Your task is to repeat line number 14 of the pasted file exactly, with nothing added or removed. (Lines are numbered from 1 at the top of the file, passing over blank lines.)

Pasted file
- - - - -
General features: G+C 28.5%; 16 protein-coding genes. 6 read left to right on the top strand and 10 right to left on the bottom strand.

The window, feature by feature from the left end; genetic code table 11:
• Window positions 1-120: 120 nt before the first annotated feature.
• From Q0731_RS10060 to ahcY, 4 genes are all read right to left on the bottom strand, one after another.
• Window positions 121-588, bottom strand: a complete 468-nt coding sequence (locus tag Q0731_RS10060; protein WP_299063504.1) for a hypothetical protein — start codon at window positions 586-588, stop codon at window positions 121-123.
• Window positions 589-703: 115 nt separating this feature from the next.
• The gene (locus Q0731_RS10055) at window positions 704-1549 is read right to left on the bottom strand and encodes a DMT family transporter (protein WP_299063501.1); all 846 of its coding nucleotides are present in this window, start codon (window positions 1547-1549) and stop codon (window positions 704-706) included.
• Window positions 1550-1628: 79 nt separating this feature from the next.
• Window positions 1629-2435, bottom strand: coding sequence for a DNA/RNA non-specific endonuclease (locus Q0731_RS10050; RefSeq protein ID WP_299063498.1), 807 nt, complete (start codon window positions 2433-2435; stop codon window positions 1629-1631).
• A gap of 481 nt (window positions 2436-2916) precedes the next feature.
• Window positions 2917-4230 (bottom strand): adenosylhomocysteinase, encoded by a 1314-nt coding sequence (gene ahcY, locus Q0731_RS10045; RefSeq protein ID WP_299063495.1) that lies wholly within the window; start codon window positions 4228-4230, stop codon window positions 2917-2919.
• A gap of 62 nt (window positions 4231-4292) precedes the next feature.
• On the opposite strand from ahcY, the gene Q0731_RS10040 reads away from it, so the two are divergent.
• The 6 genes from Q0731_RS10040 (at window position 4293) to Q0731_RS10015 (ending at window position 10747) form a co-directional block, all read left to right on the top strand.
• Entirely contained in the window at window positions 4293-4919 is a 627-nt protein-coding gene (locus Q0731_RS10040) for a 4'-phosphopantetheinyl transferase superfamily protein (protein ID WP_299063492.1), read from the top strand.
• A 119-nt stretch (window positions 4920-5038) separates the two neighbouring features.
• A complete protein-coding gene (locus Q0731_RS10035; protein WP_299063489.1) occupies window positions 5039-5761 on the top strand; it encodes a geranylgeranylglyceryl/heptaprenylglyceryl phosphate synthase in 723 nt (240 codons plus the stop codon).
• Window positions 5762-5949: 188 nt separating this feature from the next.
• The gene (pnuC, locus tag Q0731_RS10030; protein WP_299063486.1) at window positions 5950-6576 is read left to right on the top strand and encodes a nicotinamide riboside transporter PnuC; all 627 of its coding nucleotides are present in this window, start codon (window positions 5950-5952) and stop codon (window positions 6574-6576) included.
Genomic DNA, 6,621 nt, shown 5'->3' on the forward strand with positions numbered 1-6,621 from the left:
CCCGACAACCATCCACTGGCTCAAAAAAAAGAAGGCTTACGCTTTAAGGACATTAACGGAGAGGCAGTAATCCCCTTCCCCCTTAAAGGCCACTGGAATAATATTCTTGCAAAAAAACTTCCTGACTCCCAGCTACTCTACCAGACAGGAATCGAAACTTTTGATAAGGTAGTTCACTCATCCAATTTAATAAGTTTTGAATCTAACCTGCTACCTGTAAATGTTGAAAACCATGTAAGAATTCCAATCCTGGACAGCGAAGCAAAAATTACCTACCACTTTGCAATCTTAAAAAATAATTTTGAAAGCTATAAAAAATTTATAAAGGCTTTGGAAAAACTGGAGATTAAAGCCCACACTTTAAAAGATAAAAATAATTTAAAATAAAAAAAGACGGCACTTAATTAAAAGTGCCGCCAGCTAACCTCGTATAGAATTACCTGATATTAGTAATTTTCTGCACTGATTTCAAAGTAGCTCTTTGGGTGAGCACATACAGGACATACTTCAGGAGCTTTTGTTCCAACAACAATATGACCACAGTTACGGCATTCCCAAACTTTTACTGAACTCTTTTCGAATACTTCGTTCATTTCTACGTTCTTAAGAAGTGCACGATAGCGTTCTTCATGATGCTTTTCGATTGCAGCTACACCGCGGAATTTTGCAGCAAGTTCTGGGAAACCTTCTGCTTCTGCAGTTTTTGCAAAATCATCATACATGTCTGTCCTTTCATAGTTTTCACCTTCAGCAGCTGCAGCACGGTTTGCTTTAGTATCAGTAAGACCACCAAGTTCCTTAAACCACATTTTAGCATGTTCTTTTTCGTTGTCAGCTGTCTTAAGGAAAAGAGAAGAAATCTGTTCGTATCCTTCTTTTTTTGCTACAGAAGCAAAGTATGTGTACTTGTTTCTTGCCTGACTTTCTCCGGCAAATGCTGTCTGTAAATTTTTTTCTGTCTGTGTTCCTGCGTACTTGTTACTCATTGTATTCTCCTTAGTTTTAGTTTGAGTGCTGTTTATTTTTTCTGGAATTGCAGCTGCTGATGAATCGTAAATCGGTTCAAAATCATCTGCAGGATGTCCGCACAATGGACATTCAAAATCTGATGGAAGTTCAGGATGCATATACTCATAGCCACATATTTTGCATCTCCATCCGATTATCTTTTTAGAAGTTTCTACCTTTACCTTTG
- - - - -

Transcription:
• The 6 genes from Q0731_RS10040 (at window position 4293) to Q0731_RS10015 (ending at window position 10747) form a co-directional block, all read left to right on the top strand.